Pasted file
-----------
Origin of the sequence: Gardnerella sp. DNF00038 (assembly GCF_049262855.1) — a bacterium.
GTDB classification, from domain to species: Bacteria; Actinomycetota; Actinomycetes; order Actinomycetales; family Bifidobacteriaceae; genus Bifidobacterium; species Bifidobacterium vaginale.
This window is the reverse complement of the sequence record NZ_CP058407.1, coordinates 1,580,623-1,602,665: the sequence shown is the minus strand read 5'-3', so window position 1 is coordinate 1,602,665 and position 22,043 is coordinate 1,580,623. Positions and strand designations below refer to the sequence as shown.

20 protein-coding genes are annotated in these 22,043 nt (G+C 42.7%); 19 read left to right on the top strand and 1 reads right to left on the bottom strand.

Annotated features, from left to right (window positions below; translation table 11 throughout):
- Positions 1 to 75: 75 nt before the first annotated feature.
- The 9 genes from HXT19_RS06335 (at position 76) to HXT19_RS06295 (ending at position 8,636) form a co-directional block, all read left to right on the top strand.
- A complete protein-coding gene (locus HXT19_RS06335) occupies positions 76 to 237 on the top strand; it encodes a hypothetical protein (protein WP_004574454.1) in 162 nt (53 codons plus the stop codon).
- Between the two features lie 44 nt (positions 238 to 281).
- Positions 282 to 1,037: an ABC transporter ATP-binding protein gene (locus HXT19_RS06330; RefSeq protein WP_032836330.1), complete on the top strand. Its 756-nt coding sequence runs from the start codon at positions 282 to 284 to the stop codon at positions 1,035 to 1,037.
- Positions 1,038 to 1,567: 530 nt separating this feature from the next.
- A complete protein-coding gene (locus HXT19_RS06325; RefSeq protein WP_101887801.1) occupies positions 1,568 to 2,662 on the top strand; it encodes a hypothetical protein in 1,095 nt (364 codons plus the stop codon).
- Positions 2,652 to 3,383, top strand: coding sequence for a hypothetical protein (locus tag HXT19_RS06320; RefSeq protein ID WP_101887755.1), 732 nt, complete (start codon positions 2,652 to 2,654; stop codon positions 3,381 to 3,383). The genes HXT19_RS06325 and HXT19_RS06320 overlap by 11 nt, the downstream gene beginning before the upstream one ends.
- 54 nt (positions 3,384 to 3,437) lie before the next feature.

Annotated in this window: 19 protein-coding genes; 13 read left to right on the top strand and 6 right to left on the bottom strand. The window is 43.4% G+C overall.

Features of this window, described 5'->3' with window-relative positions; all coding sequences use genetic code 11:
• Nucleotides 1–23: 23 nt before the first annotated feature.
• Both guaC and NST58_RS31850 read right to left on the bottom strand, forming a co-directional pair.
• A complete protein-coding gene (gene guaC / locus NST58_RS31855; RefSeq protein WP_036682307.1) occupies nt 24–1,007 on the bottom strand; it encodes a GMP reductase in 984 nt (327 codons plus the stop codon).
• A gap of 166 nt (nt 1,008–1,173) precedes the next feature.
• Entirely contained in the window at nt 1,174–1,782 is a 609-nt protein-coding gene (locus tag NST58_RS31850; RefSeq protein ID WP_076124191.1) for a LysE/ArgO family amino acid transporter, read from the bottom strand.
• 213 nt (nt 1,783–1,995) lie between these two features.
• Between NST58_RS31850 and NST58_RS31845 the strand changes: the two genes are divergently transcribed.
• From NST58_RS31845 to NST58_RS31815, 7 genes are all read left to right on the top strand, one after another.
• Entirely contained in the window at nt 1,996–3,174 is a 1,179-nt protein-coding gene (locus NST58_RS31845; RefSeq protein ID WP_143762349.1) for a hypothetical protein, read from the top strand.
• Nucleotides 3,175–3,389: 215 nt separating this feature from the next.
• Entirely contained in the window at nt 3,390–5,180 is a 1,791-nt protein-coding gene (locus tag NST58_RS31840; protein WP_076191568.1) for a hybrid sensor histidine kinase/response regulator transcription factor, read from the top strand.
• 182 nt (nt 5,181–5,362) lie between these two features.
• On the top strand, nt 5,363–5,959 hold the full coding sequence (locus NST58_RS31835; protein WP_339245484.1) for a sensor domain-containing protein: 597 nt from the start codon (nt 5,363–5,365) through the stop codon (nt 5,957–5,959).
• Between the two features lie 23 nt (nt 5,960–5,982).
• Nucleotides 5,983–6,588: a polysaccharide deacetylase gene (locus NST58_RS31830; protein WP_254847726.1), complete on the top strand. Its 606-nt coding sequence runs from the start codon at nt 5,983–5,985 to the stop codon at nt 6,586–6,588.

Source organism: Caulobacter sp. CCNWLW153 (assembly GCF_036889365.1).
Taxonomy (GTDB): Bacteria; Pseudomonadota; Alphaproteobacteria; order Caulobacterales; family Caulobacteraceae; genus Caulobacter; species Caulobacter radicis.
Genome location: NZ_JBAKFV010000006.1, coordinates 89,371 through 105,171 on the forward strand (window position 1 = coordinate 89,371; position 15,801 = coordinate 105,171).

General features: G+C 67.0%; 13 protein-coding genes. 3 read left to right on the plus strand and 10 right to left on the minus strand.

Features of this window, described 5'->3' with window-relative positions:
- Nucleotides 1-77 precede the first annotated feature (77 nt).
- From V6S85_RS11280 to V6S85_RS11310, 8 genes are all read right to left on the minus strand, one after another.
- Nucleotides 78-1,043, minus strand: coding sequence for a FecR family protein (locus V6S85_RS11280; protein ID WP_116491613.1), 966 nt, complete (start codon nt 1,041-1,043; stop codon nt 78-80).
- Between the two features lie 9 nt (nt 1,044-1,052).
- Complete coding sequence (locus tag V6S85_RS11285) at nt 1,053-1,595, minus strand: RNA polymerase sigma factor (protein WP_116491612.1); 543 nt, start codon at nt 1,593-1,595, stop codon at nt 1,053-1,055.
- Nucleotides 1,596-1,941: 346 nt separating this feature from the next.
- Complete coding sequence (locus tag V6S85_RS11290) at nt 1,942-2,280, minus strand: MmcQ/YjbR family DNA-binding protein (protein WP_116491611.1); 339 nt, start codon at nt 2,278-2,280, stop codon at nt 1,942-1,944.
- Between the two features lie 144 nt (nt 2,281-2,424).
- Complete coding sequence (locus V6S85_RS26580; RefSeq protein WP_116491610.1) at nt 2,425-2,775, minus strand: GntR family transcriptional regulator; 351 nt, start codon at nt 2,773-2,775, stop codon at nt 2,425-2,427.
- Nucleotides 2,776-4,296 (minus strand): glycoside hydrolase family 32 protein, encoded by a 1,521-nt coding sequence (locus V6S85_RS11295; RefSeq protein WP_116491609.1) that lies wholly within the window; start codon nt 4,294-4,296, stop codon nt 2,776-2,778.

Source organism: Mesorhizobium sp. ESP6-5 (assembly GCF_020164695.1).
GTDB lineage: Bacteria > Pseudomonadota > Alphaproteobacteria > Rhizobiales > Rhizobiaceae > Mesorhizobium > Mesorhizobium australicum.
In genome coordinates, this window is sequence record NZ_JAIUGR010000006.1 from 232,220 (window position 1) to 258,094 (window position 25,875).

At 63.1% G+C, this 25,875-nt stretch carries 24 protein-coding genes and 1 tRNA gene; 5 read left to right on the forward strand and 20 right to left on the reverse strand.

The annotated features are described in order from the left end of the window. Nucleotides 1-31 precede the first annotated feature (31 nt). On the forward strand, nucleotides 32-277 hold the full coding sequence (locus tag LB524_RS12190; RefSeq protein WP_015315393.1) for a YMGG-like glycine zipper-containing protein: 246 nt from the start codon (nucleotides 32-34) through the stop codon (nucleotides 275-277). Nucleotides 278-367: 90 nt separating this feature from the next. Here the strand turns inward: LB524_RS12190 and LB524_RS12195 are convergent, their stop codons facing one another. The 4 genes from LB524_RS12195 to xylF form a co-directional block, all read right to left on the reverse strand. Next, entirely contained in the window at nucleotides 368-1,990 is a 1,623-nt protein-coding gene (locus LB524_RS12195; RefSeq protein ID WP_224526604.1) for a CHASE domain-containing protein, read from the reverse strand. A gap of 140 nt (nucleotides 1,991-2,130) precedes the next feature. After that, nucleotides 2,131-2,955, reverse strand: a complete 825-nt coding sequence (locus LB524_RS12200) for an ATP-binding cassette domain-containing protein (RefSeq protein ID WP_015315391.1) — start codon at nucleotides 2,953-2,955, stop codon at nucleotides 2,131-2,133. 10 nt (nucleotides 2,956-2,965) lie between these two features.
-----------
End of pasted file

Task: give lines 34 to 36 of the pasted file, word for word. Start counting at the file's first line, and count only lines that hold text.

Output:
Genome location: NZ_JBAKFV010000006.1, coordinates 89,371 through 105,171 on the forward strand (window position 1 = coordinate 89,371; position 15,801 = coordinate 105,171).

General features: G+C 67.0%; 13 protein-coding genes. 3 read left to right on the plus strand and 10 right to left on the minus strand.

Features of this window, described 5'->3' with window-relative positions: